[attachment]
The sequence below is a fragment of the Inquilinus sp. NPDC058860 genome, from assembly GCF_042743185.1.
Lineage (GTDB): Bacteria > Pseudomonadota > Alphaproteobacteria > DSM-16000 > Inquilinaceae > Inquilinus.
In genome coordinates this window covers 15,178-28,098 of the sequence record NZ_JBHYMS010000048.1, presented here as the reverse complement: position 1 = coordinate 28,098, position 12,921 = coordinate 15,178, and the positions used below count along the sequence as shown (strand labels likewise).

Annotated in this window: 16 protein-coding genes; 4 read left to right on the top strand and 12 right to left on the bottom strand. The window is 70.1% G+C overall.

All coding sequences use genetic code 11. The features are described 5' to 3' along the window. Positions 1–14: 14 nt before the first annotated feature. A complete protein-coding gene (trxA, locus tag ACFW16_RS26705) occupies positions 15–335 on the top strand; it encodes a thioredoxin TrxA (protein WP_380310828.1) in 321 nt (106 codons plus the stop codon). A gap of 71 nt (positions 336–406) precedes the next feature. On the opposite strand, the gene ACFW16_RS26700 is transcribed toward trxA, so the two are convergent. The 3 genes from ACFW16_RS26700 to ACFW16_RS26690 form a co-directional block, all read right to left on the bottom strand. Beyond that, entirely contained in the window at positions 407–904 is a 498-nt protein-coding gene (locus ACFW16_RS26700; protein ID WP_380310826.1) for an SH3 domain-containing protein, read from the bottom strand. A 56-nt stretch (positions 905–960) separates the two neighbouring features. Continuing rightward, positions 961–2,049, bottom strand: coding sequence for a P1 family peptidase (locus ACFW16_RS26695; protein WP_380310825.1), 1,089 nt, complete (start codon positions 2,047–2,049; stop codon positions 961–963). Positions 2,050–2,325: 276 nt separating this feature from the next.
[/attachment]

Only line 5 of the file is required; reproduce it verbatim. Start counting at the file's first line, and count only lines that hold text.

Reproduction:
All coding sequences use genetic code 11. The features are described 5' to 3' along the window. Positions 1–14: 14 nt before the first annotated feature. A complete protein-coding gene (trxA, locus tag ACFW16_RS26705) occupies positions 15–335 on the top strand; it encodes a thioredoxin TrxA (protein WP_380310828.1) in 321 nt (106 codons plus the stop codon). A gap of 71 nt (positions 336–406) precedes the next feature. On the opposite strand, the gene ACFW16_RS26700 is transcribed toward trxA, so the two are convergent. The 3 genes from ACFW16_RS26700 to ACFW16_RS26690 form a co-directional block, all read right to left on the bottom strand. Beyond that, entirely contained in the window at positions 407–904 is a 498-nt protein-coding gene (locus ACFW16_RS26700; protein ID WP_380310826.1) for an SH3 domain-containing protein, read from the bottom strand. A 56-nt stretch (positions 905–960) separates the two neighbouring features. Continuing rightward, positions 961–2,049, bottom strand: coding sequence for a P1 family peptidase (locus ACFW16_RS26695; protein WP_380310825.1), 1,089 nt, complete (start codon positions 2,047–2,049; stop codon positions 961–963). Positions 2,050–2,325: 276 nt separating this feature from the next.